Page 6 of 7
1956 : Italy hosts the Winter Games at Cortina d’Ampezzo. Someone finally beats the Canucks at hockey; unfortunately it’s the Soviets… and the Americans. U.S. skaters take five of six figure skating medals and Austria’s Toni Sailer sweeps all three Alpine skiing events: a first. Canadians Frances Dafoe and Norris Bowden win silver in pairs figure skating, the shiniest of only three medals Canucks bring home.
Medal count: USSR 16; USA 7, which is less than all the Scandinavian countries too.
1956 : The "Friendly Games" are held down unda in Melbourne… in November. Notwithstanding the moniker, the geopolitical highlight of the games is the new demonstration sport of boycotting. Egypt, Lebanon and Iraq boycott the games to protest British and French involvement in the Suez crisis. Spain, Switzerland and the Netherlands boycott because of the iron-fisted way the Soviets dealt with the Hungarian revolution. Hungary and the USSR compete however… against each other in a water polo match marred by violence, possibly the only time anyone other than the competitors themselves found a water polo match interesting.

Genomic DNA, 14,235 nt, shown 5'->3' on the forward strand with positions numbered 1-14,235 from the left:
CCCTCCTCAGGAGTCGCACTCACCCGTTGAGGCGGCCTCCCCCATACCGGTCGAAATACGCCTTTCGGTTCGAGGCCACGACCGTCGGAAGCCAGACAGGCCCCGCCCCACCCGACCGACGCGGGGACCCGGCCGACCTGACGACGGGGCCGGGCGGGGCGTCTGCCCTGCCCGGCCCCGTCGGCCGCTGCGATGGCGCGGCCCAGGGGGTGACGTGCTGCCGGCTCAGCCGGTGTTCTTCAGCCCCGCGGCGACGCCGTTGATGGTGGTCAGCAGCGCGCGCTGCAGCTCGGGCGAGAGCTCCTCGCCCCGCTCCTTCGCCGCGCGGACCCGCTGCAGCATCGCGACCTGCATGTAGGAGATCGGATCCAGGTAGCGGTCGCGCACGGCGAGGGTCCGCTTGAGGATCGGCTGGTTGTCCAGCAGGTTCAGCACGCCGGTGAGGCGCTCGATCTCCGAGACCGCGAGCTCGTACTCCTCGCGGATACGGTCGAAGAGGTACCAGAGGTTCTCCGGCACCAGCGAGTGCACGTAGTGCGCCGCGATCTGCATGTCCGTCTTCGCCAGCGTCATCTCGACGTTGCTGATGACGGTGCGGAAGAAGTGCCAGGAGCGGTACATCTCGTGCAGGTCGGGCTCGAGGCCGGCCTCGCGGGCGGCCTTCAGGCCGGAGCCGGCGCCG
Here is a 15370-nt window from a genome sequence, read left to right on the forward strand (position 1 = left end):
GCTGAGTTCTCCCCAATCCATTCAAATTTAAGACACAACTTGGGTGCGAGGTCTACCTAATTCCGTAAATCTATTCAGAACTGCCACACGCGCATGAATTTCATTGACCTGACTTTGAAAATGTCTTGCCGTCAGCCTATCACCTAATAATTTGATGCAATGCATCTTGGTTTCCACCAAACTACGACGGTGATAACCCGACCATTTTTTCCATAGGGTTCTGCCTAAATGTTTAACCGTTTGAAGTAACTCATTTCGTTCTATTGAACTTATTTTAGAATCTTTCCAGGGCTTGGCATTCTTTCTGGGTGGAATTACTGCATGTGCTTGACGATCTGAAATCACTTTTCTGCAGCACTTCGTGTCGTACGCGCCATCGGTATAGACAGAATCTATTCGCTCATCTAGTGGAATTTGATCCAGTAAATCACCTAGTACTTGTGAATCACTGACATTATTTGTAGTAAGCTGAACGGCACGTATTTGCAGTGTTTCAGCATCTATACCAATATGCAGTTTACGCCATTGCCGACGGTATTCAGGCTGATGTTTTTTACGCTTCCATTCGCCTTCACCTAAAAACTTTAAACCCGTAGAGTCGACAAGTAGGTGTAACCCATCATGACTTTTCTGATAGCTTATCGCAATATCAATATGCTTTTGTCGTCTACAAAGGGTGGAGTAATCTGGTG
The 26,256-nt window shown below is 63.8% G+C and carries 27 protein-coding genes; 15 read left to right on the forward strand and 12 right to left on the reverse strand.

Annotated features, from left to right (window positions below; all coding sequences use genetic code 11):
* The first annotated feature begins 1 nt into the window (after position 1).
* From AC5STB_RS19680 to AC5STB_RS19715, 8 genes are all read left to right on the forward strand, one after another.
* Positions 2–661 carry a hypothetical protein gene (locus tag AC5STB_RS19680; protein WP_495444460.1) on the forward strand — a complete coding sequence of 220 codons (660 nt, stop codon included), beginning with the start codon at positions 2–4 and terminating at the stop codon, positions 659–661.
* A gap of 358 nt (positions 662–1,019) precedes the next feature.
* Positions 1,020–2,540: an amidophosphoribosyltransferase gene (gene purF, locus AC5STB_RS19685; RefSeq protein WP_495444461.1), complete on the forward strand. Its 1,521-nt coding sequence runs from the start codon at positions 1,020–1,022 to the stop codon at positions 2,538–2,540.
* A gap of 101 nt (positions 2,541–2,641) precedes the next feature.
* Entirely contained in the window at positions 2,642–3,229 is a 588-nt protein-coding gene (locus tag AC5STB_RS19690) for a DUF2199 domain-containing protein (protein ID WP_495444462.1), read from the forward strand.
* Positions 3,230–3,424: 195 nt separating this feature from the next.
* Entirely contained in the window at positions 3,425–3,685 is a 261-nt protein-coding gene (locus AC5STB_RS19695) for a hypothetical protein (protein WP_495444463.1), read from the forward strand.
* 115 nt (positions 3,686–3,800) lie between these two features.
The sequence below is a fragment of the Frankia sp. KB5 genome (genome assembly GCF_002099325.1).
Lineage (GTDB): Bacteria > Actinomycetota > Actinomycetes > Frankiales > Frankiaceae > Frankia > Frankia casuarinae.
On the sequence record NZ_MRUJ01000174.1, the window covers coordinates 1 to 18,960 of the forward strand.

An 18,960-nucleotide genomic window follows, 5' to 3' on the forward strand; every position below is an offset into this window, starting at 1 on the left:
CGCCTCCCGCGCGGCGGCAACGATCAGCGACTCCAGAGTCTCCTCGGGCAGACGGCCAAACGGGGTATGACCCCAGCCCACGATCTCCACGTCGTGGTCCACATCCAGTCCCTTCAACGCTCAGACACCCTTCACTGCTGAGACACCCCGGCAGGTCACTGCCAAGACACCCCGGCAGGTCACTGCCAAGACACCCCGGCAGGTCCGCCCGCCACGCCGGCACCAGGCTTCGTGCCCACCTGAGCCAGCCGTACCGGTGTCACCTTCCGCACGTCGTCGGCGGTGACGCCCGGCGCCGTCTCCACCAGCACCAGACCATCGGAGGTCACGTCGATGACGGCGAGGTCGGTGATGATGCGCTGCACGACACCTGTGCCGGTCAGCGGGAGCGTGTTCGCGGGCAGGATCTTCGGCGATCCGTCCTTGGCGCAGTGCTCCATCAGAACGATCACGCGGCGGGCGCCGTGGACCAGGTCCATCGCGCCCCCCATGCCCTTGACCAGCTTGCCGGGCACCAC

Medal count: USSR 98; US 74. Churchill was right to be worried about them… and those fence-sitting Swiss who best the Americans as well.
1960 : Squaw Valley hosts the return of the Winter Games to the US. Walt Disney is Head of Pageantry. CBS pays an unheard of sum, $50,000, to televise the games and U.S. giant-to-be IBM tabulates the results on an early mainframe. Bobsleigh is cancelled when the organizing committee refuses to build such an expensive, wasteful run for the nine nations who would compete. Oh Whistler, where for art thou cojones. The US hockey team wins gold for the first time as the Canadians continue their slide toward mediocrity. National pride is saved from oblivion when Anne Heggtviet wins gold in women’s slalom skiing and becomes the first non-European to ever win the FIS slalom and overall world championship.
Medal count: USSR 21; USA 10. Somebody check the computer.
1960 : The Games in Rome are the first to be televised worldwide. Oh the agony of defeat. The gold in light-heavyweight boxing is won by young phenom Cassius Clay. And beating long odds, 20-year-old American Wilma Rudolph wins three gold medals in the 100m, 200m and 4x100m relay. The odds Wilma beat were polio in her preteens.